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Frequently Asked Questions - Tech Support

What power supply do I need for my computer?
Go to our Power Supply Selector.
Why can't I use a standard ATX power supply in my Dell computer?
They are mechanically and/or electrically incompatible. Our Dell power supplies are custom-built for specific Dell models. See the Dell Selector.
If I were to upgrade to a higher-wattage power supply, will it hurt my system?
Absolutely not. Your computer will only draw the amount of power it needs. The extra capacity of a higher-wattage unit will improve the power supply's operating range, regulation, hold time, ripple, cooling, and MTBF. See Power Supply Myth #1
How can a user compare wattage ratings among PSU manufacturers?
In order to compare wattage ratings, a consumer needs to know if the manufacturer's rating is for continuous power or peak power. If "continuous" is not clearly stated on the label or in the specs, assume the rating is peak and deduct 20% for an estimate of the true wattage.

A consumer also needs to know if the wattage rating is at room temperature (25° C) or at operating temperature (40° C). If the wattage rating in the specs does not clearly state the full-load temperature, assume the rating is at 25° C and deduct 20% for an estimate of the true wattage.

If the wattage rating is for peak power at 25° C (both de-rating conditions exist), deduct 40% for an estimate of the true wattage.

What are the components that draw the most power and force users to upgrade their PSUs? (e.g. dual-core chips, top graphics cards, drives)
Video cards draw the most power and are the primary reason for PSU upgrades. All three components draw from the 12 volt output, so the 12V rating is by far the most important spec today.
My computer is dead. Is there a way to check my power supply?
Go to our ATX Power Supply Troubleshooting Guide.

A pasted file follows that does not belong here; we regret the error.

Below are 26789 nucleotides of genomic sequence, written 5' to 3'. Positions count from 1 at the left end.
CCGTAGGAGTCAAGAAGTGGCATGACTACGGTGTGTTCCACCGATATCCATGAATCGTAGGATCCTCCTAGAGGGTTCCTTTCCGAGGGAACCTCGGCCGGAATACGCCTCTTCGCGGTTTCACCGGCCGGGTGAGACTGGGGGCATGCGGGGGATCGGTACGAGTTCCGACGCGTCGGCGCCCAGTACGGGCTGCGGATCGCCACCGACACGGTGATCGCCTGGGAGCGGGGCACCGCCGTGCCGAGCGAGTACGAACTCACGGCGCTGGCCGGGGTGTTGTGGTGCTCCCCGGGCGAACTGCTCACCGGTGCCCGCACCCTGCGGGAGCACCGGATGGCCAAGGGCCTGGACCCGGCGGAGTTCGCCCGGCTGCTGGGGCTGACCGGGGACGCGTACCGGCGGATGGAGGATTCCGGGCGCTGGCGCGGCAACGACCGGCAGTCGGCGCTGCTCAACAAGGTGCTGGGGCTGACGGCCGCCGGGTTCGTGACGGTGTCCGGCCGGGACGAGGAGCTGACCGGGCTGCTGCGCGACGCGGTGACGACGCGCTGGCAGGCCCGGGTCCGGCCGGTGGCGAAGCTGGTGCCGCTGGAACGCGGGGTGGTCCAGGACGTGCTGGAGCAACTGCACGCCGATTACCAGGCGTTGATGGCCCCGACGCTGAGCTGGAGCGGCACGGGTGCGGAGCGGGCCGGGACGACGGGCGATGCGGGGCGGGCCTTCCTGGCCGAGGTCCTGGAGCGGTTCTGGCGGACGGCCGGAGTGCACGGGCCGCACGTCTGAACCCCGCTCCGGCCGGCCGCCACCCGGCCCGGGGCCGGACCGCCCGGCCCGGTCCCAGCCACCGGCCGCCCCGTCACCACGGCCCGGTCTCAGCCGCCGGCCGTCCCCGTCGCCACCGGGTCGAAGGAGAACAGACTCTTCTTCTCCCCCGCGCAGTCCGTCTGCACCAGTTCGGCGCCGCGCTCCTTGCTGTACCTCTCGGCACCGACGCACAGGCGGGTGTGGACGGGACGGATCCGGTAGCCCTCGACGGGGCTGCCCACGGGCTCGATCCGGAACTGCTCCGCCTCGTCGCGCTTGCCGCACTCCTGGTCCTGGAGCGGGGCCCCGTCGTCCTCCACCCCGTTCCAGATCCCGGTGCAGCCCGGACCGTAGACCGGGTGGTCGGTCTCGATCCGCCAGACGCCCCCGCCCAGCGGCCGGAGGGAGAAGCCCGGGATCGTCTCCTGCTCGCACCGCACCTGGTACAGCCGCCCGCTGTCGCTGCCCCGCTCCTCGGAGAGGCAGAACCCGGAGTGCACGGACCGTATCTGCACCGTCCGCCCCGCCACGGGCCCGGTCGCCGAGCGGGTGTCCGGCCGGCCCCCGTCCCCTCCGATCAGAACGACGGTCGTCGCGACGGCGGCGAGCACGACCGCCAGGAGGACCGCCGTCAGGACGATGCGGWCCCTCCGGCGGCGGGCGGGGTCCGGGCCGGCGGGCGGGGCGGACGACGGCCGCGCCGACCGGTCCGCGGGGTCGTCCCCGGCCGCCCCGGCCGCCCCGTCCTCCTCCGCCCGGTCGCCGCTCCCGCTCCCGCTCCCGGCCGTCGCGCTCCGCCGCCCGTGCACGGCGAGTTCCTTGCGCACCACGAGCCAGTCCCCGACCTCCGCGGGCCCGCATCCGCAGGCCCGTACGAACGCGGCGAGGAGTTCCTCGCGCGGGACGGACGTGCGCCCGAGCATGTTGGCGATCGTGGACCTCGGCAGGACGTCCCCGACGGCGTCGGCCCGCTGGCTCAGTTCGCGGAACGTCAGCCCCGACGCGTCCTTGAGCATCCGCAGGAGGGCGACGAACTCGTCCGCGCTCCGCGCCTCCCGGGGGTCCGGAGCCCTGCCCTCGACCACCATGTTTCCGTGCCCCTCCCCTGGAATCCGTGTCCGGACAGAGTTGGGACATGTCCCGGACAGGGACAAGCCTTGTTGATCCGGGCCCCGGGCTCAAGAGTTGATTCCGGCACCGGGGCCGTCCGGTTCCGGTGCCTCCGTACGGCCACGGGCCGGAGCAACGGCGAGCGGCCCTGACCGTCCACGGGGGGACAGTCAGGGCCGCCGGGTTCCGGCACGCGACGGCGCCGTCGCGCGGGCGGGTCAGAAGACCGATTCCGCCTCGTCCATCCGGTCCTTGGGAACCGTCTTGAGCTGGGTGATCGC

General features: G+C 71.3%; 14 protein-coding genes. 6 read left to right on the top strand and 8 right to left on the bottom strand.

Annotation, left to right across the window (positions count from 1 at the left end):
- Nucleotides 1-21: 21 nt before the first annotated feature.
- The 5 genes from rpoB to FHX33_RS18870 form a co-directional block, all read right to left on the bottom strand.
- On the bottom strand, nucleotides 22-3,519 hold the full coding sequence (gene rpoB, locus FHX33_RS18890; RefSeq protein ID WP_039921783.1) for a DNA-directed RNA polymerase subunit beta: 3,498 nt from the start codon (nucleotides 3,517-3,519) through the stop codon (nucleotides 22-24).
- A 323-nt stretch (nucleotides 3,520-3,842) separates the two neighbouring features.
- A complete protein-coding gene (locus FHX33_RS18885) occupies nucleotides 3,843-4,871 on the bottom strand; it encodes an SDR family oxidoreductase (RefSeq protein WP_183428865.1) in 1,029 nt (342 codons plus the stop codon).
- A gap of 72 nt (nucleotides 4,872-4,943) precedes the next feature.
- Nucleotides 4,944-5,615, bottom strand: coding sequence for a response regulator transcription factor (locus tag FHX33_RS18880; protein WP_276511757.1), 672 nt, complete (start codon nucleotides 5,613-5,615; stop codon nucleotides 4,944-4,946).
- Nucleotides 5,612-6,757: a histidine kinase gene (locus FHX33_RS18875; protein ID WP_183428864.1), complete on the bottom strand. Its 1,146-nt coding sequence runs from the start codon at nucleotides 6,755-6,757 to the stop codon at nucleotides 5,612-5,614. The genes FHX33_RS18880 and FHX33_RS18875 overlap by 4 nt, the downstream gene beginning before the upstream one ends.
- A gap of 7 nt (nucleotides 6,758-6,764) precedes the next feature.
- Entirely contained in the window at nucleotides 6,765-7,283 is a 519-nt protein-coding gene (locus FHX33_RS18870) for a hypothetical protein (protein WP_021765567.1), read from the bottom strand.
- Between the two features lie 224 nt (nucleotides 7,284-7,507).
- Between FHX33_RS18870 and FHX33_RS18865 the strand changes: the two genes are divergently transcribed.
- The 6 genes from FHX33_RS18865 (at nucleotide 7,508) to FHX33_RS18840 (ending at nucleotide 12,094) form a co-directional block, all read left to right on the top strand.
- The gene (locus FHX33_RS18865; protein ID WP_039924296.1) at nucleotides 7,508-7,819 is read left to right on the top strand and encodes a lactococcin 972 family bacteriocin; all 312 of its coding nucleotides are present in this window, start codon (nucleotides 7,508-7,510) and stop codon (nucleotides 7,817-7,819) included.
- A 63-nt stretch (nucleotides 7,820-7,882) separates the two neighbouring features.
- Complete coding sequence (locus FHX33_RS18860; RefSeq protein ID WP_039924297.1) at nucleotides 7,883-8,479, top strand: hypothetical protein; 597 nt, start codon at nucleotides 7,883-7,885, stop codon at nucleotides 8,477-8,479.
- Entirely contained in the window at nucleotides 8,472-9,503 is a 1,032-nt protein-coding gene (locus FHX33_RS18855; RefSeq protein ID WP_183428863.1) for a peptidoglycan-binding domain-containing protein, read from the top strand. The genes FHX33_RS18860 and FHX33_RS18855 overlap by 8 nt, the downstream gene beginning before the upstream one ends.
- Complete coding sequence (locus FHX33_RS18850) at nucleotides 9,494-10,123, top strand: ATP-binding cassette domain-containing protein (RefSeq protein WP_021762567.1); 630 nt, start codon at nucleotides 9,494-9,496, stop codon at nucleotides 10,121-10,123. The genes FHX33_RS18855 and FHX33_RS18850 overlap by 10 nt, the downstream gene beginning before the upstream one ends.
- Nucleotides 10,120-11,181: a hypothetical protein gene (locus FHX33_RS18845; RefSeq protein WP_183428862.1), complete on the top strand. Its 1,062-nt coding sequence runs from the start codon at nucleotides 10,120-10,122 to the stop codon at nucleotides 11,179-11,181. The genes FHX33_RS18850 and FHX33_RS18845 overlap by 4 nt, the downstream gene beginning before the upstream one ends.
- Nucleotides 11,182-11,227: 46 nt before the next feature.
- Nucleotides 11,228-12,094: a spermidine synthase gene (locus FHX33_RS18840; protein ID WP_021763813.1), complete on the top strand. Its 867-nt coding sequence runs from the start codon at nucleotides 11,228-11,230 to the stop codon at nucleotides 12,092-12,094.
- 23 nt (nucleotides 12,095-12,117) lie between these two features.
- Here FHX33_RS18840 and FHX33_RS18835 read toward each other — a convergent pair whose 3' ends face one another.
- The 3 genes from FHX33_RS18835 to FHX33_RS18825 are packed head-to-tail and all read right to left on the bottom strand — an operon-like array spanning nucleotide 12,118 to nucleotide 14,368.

My computer will turn on, but will not boot. Could it be my power supply?
Check the output voltages with a voltmeter. If they're all within 5% of nominal (5.0V, 12.0V, etc), the problem is probably motherboard or software related. To confirm, swap-in a spare power supply (known to be good).
My computer locks up. Could it be my power supply?
This is most likely a motherboard, video, or software problem. After ruling out these causes, try a higher-wattage power supply (known to be good).
My computer intermittently shuts off. Could it be my power supply?
Power supplies have a circuit called Over Current Protection. If a component in the computer malfunctions intermittently (make sure cards are seated properly), it will draw excessive current, trip the OCP circuit, and shut off the computer.
My computer is noisy. Is my power supply bad?
First, determine the primary source of the noise. The CPU fan, video fan, case fans, and hard drives may be producing far more noise than the power supply itself. Next, isolate the noise from the power supply from the other sources. If the noise is the sound of rushing air, it's normal. And, in a heavily loaded system, the noise can be quite noticeable. If the noise is a grinding mechanical noise or a high pitch electrical whine, call for further assistance.
Are the voltages indicated by my motherboard monitoring software accurate?
Usually not. To check the accuracy, use a high-quality voltmeter to measure the +5V (red) and +12V (yellow) on an unused drive connector while the computer is running. Note: the GND lead from the voltmeter goes to a black lead on the drive connector.
How do I test my power supply before installing it?
Follow steps 4-7 of our ATX Troubleshooting Guide. For a more complete test, order our ATX Power Supply Tester.
Can I mount my power supply upside down?
The orientation doesn't matter as long as the power supply's fan is blowing air out the back of the computer case.
Can my power supply be used in Europe (230V input)?
Yes. All our power supplies have PFC, which enables the supply to run on any input voltage between 90VAC and 264VAC (no switch required).
What exactly is PFC? What are the advantages?
Power factor (PF) is the ratio of true power (watts) divided by apparent power (volts x amps or VA). A standard power supply has a power factor of .7, while a supply with active power factor correction (PFC) has a PF of .95-.99. A power supply with PFC is better able to convert current into power. This results in lower peak current and lower harmonic current, putting less stress on wiring, breakers, and transformers.
Can I customize my power supply?
Go to our Custom Options page.


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